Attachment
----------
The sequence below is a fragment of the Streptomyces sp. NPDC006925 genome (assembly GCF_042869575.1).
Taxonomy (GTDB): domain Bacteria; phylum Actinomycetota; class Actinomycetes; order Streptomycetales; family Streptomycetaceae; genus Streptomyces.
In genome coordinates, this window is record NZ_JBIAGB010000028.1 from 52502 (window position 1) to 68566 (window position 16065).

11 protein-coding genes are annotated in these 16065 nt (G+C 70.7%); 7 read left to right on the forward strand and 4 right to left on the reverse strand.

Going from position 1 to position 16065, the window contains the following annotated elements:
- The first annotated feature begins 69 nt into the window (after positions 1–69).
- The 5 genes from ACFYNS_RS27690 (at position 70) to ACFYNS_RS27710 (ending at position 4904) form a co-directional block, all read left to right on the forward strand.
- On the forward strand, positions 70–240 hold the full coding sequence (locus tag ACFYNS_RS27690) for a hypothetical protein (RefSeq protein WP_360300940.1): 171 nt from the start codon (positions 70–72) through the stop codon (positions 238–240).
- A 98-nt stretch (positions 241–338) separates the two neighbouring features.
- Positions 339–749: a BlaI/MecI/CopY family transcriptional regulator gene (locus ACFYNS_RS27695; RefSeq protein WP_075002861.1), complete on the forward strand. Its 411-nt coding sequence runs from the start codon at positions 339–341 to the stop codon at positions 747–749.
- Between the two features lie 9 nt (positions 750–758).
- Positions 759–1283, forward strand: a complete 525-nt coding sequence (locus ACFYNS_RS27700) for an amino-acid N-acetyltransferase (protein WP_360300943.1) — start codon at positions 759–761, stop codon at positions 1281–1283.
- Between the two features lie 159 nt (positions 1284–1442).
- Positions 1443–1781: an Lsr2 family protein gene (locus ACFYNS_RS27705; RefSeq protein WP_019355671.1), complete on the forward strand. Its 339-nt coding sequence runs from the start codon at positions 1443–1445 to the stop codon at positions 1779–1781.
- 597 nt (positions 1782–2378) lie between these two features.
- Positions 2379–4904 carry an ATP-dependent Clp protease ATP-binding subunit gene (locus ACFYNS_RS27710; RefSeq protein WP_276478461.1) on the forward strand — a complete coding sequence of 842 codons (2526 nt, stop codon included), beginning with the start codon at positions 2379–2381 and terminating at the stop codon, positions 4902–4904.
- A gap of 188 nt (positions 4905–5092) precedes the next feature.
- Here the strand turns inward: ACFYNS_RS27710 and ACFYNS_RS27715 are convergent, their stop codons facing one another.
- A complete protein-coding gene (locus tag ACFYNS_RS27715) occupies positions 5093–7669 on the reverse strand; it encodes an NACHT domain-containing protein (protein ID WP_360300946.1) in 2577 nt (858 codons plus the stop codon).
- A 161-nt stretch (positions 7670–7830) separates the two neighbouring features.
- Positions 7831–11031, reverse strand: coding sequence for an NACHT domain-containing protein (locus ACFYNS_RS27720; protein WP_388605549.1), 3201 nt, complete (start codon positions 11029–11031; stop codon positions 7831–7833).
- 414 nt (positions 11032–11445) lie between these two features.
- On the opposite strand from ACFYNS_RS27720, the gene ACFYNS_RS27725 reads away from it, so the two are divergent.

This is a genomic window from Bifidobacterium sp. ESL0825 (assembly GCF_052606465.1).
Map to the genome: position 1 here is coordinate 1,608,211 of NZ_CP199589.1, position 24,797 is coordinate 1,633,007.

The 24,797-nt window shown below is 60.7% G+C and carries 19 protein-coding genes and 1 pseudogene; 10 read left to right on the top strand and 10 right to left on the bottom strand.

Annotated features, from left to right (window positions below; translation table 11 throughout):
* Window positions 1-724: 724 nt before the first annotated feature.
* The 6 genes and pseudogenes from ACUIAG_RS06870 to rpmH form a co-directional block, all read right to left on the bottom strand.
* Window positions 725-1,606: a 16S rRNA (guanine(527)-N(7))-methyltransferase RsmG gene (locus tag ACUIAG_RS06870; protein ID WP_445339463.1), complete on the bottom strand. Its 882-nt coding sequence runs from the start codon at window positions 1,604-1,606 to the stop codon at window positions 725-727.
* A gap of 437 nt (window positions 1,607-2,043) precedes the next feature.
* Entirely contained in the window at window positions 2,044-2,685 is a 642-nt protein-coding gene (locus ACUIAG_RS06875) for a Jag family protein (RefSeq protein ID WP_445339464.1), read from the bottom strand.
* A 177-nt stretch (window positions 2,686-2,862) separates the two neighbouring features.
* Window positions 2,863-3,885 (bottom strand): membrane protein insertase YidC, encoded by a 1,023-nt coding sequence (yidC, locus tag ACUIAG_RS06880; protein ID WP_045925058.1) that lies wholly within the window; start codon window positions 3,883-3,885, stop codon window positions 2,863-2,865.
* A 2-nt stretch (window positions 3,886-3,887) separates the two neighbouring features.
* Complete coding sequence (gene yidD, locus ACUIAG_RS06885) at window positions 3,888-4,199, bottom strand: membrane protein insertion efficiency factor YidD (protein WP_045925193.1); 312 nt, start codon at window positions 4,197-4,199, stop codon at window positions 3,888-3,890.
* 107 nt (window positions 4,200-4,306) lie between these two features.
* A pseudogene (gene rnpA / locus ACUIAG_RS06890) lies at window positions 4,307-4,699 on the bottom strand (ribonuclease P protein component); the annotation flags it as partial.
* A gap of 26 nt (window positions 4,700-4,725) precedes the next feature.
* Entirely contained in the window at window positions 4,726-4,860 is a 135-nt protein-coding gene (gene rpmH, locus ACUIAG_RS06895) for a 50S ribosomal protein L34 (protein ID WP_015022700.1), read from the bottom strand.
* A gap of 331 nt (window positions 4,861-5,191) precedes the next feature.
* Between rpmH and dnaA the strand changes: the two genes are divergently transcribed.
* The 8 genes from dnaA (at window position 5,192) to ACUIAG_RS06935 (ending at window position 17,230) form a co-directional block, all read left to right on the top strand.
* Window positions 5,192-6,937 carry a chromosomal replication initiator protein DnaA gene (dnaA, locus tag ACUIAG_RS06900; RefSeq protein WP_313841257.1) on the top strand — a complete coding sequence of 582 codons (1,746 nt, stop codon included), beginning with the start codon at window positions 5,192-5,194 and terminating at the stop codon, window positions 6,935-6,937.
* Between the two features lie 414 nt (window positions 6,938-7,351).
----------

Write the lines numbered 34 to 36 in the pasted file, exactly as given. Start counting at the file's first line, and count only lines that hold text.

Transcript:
* Window positions 2,863-3,885 (bottom strand): membrane protein insertase YidC, encoded by a 1,023-nt coding sequence (yidC, locus tag ACUIAG_RS06880; protein ID WP_045925058.1) that lies wholly within the window; start codon window positions 3,883-3,885, stop codon window positions 2,863-2,865.
* A 2-nt stretch (window positions 3,886-3,887) separates the two neighbouring features.
* Complete coding sequence (gene yidD, locus ACUIAG_RS06885) at window positions 3,888-4,199, bottom strand: membrane protein insertion efficiency factor YidD (protein WP_045925193.1); 312 nt, start codon at window positions 4,197-4,199, stop codon at window positions 3,888-3,890.